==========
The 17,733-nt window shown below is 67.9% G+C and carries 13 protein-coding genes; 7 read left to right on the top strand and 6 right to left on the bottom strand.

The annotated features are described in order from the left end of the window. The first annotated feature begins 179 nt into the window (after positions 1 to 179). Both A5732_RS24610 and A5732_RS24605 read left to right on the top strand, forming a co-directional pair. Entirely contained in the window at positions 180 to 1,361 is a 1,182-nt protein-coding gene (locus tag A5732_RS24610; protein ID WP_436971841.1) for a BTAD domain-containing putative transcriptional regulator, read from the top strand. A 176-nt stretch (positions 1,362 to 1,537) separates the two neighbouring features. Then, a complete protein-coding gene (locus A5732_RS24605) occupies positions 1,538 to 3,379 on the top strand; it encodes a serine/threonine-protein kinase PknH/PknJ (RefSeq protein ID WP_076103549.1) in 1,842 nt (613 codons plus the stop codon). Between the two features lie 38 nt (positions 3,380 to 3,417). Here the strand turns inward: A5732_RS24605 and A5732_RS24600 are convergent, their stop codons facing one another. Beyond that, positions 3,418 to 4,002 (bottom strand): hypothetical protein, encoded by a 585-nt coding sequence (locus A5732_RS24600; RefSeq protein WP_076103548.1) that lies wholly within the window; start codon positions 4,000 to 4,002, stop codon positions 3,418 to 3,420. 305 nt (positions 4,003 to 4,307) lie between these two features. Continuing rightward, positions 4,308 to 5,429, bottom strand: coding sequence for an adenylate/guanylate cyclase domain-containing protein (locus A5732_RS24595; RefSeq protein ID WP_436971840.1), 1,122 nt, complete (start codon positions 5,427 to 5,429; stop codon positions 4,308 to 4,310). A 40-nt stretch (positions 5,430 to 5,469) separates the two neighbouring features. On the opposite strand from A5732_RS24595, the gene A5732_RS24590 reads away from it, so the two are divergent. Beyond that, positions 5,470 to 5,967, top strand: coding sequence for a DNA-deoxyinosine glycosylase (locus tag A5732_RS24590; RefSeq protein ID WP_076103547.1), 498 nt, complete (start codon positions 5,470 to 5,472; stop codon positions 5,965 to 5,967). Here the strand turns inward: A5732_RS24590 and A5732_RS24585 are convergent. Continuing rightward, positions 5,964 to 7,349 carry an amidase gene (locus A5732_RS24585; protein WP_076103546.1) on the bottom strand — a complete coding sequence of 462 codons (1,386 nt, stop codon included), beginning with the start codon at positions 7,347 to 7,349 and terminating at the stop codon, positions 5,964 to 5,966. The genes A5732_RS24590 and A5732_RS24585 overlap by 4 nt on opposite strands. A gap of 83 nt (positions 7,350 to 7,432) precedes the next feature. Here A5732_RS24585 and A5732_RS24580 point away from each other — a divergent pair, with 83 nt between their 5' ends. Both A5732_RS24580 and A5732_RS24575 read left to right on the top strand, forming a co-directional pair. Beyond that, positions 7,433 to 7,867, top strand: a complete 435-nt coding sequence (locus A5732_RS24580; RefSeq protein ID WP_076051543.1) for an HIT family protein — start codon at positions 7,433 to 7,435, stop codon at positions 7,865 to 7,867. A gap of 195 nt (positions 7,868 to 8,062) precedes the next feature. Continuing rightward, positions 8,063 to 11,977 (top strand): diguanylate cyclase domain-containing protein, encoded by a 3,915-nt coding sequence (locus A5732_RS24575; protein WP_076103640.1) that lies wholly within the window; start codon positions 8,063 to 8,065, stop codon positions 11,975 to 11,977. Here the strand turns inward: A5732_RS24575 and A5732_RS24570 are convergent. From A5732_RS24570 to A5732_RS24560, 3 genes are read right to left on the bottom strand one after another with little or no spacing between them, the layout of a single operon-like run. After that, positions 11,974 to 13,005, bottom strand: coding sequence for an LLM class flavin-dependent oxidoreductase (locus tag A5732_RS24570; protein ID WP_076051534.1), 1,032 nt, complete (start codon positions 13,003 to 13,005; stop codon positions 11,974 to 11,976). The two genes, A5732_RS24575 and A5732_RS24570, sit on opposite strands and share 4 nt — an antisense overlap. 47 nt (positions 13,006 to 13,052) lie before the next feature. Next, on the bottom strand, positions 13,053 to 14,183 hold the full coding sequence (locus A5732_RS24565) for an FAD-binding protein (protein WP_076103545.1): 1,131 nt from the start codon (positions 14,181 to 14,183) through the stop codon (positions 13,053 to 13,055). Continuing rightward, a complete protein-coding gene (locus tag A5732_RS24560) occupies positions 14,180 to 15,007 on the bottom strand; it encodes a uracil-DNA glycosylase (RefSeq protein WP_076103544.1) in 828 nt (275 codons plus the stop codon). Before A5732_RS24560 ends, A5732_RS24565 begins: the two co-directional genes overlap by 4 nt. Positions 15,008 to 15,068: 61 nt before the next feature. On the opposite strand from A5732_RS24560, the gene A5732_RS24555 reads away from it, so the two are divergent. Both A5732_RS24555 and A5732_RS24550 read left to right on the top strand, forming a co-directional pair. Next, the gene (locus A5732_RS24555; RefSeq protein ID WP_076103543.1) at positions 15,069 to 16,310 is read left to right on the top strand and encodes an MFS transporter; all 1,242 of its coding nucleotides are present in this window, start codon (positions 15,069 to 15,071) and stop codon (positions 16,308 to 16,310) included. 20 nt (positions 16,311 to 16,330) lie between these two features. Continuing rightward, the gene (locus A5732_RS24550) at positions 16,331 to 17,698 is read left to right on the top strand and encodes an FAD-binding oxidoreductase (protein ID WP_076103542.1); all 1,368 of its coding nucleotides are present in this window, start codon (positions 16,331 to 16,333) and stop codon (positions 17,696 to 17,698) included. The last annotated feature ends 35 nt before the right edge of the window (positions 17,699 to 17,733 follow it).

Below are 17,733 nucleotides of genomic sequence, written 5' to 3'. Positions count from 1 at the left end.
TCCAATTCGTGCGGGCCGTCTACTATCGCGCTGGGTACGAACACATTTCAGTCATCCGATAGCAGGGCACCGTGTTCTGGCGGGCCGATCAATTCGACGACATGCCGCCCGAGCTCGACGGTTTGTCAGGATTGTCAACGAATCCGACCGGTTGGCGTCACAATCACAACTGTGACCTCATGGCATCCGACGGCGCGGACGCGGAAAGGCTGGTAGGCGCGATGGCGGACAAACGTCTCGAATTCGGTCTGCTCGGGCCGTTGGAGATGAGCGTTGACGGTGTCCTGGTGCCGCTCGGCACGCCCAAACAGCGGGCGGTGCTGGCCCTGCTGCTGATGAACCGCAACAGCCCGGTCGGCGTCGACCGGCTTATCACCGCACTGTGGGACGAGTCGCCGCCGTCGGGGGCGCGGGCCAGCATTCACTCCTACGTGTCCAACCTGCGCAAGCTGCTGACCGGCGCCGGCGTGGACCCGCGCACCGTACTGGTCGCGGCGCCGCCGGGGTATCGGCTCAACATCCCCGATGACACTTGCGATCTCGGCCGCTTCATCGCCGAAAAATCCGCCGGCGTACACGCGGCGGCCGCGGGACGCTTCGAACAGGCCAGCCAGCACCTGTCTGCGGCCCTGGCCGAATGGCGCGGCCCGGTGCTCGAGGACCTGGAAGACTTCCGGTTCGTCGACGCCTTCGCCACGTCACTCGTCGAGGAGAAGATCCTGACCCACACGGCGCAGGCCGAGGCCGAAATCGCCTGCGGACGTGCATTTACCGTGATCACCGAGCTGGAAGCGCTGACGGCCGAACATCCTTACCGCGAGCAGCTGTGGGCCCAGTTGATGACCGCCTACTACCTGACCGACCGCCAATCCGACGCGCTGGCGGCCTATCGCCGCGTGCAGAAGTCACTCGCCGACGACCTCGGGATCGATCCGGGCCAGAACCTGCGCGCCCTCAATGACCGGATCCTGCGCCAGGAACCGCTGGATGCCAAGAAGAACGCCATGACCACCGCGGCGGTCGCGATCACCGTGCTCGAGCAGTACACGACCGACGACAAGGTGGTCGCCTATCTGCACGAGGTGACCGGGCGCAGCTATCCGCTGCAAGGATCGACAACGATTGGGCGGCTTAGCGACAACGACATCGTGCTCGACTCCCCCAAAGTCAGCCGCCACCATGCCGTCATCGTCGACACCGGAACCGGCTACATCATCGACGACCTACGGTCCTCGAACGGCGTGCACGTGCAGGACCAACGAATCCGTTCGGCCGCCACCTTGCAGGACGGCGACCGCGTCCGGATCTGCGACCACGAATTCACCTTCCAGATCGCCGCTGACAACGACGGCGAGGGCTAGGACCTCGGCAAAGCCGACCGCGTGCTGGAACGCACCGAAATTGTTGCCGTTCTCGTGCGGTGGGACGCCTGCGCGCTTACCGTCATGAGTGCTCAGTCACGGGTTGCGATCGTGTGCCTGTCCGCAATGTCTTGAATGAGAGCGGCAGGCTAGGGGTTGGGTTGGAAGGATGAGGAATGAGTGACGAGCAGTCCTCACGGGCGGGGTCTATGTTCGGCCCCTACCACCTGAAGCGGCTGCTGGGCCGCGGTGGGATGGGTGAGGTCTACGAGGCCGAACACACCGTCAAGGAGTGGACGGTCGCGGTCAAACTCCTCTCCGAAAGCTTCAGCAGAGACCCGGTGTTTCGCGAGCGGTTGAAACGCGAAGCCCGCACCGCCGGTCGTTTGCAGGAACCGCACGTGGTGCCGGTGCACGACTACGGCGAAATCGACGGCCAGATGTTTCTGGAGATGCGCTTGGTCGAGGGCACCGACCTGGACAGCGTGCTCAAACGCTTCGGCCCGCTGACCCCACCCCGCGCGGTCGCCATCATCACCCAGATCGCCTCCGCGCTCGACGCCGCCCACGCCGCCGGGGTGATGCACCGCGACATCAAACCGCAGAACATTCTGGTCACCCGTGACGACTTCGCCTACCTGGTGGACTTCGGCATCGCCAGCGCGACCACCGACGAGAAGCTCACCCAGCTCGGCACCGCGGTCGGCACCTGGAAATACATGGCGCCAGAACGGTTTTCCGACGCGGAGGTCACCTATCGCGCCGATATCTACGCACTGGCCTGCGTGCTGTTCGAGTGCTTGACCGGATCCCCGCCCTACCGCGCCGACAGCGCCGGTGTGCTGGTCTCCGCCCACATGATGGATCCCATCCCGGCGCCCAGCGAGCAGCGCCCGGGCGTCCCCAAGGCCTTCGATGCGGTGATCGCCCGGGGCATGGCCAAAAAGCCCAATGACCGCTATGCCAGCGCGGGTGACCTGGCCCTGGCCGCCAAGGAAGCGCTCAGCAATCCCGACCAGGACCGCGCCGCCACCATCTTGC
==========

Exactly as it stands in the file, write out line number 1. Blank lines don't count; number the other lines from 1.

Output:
The 17,733-nt window shown below is 67.9% G+C and carries 13 protein-coding genes; 7 read left to right on the top strand and 6 right to left on the bottom strand.